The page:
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Conversations of Socrates (Penguin Classics) Paperback – July 3, 1990

4.6 out of 5 stars 25 customer reviews

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Editorial Reviews

Language Notes

Text: English (translation)
Original Language: Greek

About the Author

Xenophon was born c.430BC, an Athenian gentleman. Whilst fighting for Greece, he was finally banished due to his devotion to Socrates and support for Sparta. Settling near Olympia under Spartan protection, he began to write his treatises, histories and biographies. Hugh Tredinnick was Professor of Classics at Royal Holloway College from 1946 - 1966. he has translated works by Aristotle. He dies in 1982. Robin Waterfield is a self-employed writer with publications ranging from academic articles to children's fiction. He has tranlsated various Greek texts for Penguin.
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Product Details

  • Series: Penguin Classics
  • Paperback: 384 pages
  • Publisher: Penguin Classics; Revised edition (July 3, 1990)
  • Language: English
  • ISBN-10: 014044517X
  • ISBN-13: 978-0140445176
  • Product Dimensions: 5.1 x 0.9 x 7.8 inches
  • Shipping Weight: 9.9 ounces (View shipping rates and policies)
  • Average Customer Review: 4.6 out of 5 stars  See all reviews (25 customer reviews)
  • Amazon Best Sellers Rank: #46,579 in Books (See Top 100 in Books)

Customer Reviews

Top Customer Reviews

By Frank T. Klus on June 27, 2004
Format: Paperback Verified Purchase
Very few extant works remain on the life of Socrates: mainly the works of Xenophon and Plato. In "Conversations of Socrates" Xenophon writes extensively on the philosophical thought of the master in a forthright and simple manner. Xenophon has not always been praised for his writing style but he covers the Socratic principles thoroughly. The subjects aren't organized particularly well with examples of Socrates' views on certain virtues scattered throughout the text. Nevertheless, since Socrates didn't write his own thoughts we are very fortunate that we have these works.
Xenophon divided his works into four books: Socrates' Defense; Memoirs of Socrates; the Dinner-Party; and the Estate-Manager. Xenophon writes in the second and third person so that we "hear" the Socratic Method throughout the text. We see how Socrates used questions of his followers to teach them to think. His method thoroughly flushed out the truth and often revealed the flaws in the arguments his opponents and followers made.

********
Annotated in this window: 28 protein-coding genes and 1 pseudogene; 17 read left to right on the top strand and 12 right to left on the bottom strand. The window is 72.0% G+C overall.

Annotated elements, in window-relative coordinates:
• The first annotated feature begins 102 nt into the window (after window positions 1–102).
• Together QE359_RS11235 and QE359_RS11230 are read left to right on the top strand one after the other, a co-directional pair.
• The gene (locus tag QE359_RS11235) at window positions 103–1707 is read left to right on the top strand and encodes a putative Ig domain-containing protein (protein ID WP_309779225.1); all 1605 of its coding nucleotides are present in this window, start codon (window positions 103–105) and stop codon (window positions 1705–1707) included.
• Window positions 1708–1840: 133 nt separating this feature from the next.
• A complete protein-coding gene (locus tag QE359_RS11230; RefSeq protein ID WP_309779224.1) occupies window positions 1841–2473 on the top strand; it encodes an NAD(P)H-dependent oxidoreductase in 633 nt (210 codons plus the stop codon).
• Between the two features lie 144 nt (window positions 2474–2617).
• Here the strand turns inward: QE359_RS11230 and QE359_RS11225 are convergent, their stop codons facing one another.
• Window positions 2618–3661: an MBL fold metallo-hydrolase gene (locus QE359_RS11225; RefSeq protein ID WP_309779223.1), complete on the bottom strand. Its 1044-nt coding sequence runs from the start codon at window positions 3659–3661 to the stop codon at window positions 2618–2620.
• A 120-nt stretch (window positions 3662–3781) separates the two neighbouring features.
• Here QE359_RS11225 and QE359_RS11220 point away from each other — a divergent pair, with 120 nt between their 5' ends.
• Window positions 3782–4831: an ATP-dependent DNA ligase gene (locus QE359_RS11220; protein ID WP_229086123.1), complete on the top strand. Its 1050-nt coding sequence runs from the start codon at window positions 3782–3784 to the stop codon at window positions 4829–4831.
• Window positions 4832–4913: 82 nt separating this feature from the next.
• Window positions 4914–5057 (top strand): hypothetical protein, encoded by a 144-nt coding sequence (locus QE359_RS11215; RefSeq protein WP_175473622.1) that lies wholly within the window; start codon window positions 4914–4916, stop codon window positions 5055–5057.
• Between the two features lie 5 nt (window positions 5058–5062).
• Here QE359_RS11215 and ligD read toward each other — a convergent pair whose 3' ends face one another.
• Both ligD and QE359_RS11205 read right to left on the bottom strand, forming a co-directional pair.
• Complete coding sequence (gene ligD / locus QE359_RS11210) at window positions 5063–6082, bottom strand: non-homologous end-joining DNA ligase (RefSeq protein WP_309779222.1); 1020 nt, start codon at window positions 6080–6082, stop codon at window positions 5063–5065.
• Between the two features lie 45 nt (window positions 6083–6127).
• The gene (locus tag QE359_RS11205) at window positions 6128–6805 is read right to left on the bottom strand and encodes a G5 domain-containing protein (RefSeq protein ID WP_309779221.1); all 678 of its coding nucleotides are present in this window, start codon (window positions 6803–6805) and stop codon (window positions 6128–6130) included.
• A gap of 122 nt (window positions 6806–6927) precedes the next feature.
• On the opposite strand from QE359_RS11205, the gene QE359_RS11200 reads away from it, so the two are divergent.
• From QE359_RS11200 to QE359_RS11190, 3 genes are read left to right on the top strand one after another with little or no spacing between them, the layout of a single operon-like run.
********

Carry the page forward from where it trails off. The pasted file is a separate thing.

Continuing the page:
I thoroughly enjoyed reading Xenophon. One could almost imagine being right there with the master as he shredded the weaknesses in faulty arguments and uncovered hidden truths. His opinions on virtues may be dated to Twentieth Century people but one must remember that it was largely his teachings that had such a great influence on Western thought and ideas.
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Format: Paperback
More on Socrates, especially for those who wish to know more after having exhausted Plato (which is no simple task). Only gets four stars because it comes across as being slightly less powerful than Plato, although, contrary to the translators opinion, appears to portray the historical Socrates more accurately (except for the final dialogue). Socrates' Defense presents the only other complete account of his trial, Memoirs of Socrates is a collection, The Dinner Party is about the notion of love, and Estate Manager is a dialogue about managing an estate. I have always find the presentation of dialogue preferable to essay (as in Plutarch).
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By A Customer on June 24, 2004
Format: Paperback